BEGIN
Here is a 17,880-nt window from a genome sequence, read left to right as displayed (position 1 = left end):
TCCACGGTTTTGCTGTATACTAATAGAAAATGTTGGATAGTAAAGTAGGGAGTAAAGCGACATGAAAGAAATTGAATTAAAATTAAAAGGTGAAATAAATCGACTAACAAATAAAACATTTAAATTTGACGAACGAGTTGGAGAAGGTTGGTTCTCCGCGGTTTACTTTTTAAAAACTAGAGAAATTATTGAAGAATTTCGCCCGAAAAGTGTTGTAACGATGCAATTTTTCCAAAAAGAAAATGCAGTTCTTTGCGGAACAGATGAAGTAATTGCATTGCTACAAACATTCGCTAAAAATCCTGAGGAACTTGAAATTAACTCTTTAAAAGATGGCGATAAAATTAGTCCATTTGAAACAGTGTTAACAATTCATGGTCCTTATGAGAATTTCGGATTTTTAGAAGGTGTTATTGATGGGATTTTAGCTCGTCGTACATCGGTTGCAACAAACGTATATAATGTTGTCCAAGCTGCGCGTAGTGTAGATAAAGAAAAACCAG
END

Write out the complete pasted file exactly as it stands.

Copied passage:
Here is a 17,880-nt window from a genome sequence, read left to right as displayed (position 1 = left end):
TCCACGGTTTTGCTGTATACTAATAGAAAATGTTGGATAGTAAAGTAGGGAGTAAAGCGACATGAAAGAAATTGAATTAAAATTAAAAGGTGAAATAAATCGACTAACAAATAAAACATTTAAATTTGACGAACGAGTTGGAGAAGGTTGGTTCTCCGCGGTTTACTTTTTAAAAACTAGAGAAATTATTGAAGAATTTCGCCCGAAAAGTGTTGTAACGATGCAATTTTTCCAAAAAGAAAATGCAGTTCTTTGCGGAACAGATGAAGTAATTGCATTGCTACAAACATTCGCTAAAAATCCTGAGGAACTTGAAATTAACTCTTTAAAAGATGGCGATAAAATTAGTCCATTTGAAACAGTGTTAACAATTCATGGTCCTTATGAGAATTTCGGATTTTTAGAAGGTGTTATTGATGGGATTTTAGCTCGTCGTACATCGGTTGCAACAAACGTATATAATGTTGTCCAAGCTGCGCGTAGTGTAGATAAAGAAAAACCAG